The Mark of Cain
- By Lindsey Barraclough
- Candlewick Press
- 496 pp.
- Reviewed by Kali Wallace
- August 16, 2016
This slow-burning sequel will thrill some readers with its eerie atmosphere.
Lindsey Barraclough's sequel to her 2011 debut, Long Lankin, returns to the oppressive walls of Guerdon Hall both 400 years before and four years later for a second gloomy, atmospheric horror tale. Like its predecessor, The Mark of Cain is a spooky, often terrifying story steeped so deeply in the ominous feeling of a singular place that the richness of the setting carries it along even when a sluggish pace and rotating points-of-view threaten to derail it.
The novel opens in 1567 with a familiar character for those who have read the first book: Aphra Rushes, companion to Long Lankin, and the witch responsible for the powerful curse that has plagued the Guerdon family for centuries. Still, readers unfamiliar with Long Lankin won't find themselves lost, as Barraclough tells this story of Aphra's life with vivid historical detail.
The novel doesn't flinch from portraying the brutality Aphra and her companion Lankin face as poor outcasts in a superstitious society. Their lives end, inevitably, in violence and tragedy, but because this is a supernatural tale, that is where the rest of the story begins.
Four centuries later, it's 1962, and sisters Cora and Mimi Drumm have returned to the rural English village of Bryers Guerdon and their ancestral home of Guerdon Hall. It's been four years since the events of Long Lankin, which are mentioned often and reverberate strongly here. Cora and Mimi's ne'er-do-well father has brought his daughters back to Guerdon Hall with the dream of modernizing the old estate, moving out of London, and impressing his new girlfriend.
As anybody who has ever tried to renovate an old house within the pages of a horror novel knows, this plan is doomed from the start, but it's Cora and Mimi who have to deal with the consequences. Their father spends the majority of the book conveniently away.
Strange things begin happening almost immediately: Brand-new wallpaper peels away from the walls, mysterious women lurk in the night, odd objects and markings appear around the estate with no apparent explanation — none that Cora knows, that is, but one which an astute reader will pick up on a few hundred pages before Cora does. Even so, the spookiness is remarkably effective as winter approaches, the girls become more isolated, and the adults in their lives grow more distant and less reliable.
The narrative rotates with sometimes frustrating abruptness between points of view, with scene changes that are more suited to quick-cut movie editing than novel narrative. Cora, the older sister at 16, is suitably tormented by events unfolding around her, but it strains credulity that she's living in the same house where she previously endured supernatural horrors and does not know immediately something equally sinister is going on now.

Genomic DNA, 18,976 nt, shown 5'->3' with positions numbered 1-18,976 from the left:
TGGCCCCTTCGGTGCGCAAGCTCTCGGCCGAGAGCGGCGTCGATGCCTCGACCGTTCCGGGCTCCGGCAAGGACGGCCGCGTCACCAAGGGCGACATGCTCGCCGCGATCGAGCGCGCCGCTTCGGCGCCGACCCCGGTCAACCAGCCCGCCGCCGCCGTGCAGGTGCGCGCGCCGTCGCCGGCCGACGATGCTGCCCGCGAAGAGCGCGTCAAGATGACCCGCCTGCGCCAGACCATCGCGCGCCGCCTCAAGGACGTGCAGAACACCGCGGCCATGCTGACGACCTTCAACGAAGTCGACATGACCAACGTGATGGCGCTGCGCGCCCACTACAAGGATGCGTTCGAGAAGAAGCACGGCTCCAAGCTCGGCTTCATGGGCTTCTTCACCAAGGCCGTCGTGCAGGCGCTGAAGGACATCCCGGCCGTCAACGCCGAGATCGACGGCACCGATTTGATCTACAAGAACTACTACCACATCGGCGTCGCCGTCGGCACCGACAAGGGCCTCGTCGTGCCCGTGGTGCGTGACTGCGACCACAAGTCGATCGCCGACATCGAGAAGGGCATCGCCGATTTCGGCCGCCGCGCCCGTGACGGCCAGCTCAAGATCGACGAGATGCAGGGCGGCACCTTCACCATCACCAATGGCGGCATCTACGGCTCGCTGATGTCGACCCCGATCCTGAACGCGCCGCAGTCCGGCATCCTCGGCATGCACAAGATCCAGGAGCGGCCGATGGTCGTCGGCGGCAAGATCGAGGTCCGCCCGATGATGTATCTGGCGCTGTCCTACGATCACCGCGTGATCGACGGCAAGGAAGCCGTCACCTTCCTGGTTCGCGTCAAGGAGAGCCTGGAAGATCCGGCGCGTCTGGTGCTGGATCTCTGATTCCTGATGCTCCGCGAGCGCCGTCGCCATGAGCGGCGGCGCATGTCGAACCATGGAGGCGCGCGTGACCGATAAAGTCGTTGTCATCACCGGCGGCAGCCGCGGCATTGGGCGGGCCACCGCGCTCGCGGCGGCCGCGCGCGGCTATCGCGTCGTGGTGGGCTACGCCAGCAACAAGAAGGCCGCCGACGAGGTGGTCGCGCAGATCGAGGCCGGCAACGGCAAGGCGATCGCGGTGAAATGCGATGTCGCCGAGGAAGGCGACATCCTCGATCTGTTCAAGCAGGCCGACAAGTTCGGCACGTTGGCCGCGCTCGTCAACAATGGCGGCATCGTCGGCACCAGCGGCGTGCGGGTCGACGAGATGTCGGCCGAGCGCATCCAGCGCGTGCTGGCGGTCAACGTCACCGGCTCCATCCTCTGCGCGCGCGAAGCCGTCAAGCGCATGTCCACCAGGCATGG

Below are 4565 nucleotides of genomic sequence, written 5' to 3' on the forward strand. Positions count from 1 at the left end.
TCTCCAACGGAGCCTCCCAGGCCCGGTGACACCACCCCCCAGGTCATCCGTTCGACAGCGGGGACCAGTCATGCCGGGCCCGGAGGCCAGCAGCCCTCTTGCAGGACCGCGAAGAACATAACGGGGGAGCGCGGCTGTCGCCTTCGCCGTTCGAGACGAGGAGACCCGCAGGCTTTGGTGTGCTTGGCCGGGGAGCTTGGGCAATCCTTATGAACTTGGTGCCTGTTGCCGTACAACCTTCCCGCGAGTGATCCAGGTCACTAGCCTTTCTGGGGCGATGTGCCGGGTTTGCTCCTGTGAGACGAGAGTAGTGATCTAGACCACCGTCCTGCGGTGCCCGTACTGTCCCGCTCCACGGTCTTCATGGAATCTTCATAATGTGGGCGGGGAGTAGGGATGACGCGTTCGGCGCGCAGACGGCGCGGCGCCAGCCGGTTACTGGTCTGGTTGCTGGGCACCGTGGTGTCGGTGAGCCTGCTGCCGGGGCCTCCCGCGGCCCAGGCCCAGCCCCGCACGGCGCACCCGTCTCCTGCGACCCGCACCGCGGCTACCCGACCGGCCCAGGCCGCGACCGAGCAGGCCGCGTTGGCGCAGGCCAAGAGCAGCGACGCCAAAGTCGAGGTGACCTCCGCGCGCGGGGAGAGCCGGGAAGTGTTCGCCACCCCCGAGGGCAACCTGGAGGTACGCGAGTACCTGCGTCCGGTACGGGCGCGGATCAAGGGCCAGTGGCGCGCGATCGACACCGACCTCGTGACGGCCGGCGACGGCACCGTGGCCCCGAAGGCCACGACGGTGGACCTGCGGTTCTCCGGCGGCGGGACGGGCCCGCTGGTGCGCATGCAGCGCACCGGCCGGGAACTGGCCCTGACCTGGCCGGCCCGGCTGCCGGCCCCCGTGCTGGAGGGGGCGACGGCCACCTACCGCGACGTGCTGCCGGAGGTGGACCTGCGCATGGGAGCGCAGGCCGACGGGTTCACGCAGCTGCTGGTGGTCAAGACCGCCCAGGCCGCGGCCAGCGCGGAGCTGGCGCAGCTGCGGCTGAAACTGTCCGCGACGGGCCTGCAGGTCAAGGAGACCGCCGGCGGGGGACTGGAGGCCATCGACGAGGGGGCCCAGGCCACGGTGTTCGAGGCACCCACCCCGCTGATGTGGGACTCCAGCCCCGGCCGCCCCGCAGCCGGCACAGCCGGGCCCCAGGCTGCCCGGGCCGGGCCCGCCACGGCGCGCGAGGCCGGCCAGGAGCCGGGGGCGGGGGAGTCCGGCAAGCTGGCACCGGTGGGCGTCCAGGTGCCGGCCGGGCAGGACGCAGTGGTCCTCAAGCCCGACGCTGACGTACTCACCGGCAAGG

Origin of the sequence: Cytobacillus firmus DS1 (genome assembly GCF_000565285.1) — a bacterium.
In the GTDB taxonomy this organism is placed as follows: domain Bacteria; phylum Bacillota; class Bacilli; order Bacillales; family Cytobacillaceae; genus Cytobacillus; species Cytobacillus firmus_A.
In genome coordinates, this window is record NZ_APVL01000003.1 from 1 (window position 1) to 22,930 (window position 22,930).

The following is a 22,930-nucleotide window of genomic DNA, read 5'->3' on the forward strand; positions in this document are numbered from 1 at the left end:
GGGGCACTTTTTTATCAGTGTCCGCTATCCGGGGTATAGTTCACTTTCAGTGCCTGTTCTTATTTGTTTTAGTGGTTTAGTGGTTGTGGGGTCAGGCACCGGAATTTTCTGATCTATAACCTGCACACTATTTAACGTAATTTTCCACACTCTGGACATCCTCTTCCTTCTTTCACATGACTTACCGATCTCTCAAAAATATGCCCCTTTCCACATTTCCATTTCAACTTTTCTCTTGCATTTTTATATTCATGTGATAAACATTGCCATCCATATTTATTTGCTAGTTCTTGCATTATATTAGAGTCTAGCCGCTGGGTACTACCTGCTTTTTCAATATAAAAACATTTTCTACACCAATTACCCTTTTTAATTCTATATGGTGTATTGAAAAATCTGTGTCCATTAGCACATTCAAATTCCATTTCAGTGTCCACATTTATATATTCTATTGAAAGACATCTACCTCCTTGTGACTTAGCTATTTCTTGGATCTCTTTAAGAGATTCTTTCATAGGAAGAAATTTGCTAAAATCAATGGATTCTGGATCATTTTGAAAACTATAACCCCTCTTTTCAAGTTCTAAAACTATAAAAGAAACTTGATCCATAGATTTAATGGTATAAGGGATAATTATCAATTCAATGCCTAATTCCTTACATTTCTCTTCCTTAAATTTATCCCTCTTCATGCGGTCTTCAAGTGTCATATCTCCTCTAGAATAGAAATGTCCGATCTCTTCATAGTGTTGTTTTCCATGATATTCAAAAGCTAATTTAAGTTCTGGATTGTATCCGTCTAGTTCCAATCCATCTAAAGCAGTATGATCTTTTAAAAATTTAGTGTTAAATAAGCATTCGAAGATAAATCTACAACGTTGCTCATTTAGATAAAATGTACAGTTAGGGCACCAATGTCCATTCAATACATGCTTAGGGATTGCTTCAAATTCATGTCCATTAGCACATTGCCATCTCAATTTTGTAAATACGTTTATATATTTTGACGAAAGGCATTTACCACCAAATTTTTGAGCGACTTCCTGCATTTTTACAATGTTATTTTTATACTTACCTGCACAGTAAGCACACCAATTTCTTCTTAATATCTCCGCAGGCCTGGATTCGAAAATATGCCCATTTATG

The village boy Roger returns as well, still traumatized by past events, once again proving to be a good and reliable friend. There are also glimpses into the mind of Aphra Rushes herself, which mostly serve the purpose of spelling out what's happening to readers.
Notably missing is younger sister Mimi’s point of view. From the start, she knows a great deal more than her sister but stubbornly refuses to speak of it — a narrative trick that grows exasperating.
The oddly framed viewpoints, glacial pacing, and retreading of familiar territory are some pretty serious weaknesses to carry through a novel that's nearly 500 pages long. But the book is compelling in spite of them, largely because what Barraclough does well within those pages she does exceptionally well, and that's create a marvelously terrifying atmosphere of bitter winter darkness, heartbreaking loneliness, and malevolent magic in a setting so vivid it will have readers flinching at every shadow outside their windows and creak in their walls. This vision of rural England in 1962 is a place of abundant cold, with storms both natural and supernatural, and helpless isolation for children. There, a kind word and a safe place resonate all the more strongly for how rare they are.
Whether the balance between the novel's weaknesses and strengths adds up to an engaging read is a matter of taste. Readers looking for snappish, quick characters and a fast-moving, complex plot may be disappointed both by how slowly things move and how easy it is to predict what happens. But anyone wanting to settle in for a long, leisurely, and undeniably eerie night of chills will find a lot to love in this return to Guerdon Hall.
Kali Wallace is the author of Shallow Graves, a young-adult horror novel from HarperCollins, as well as several science fiction and fantasy short stories.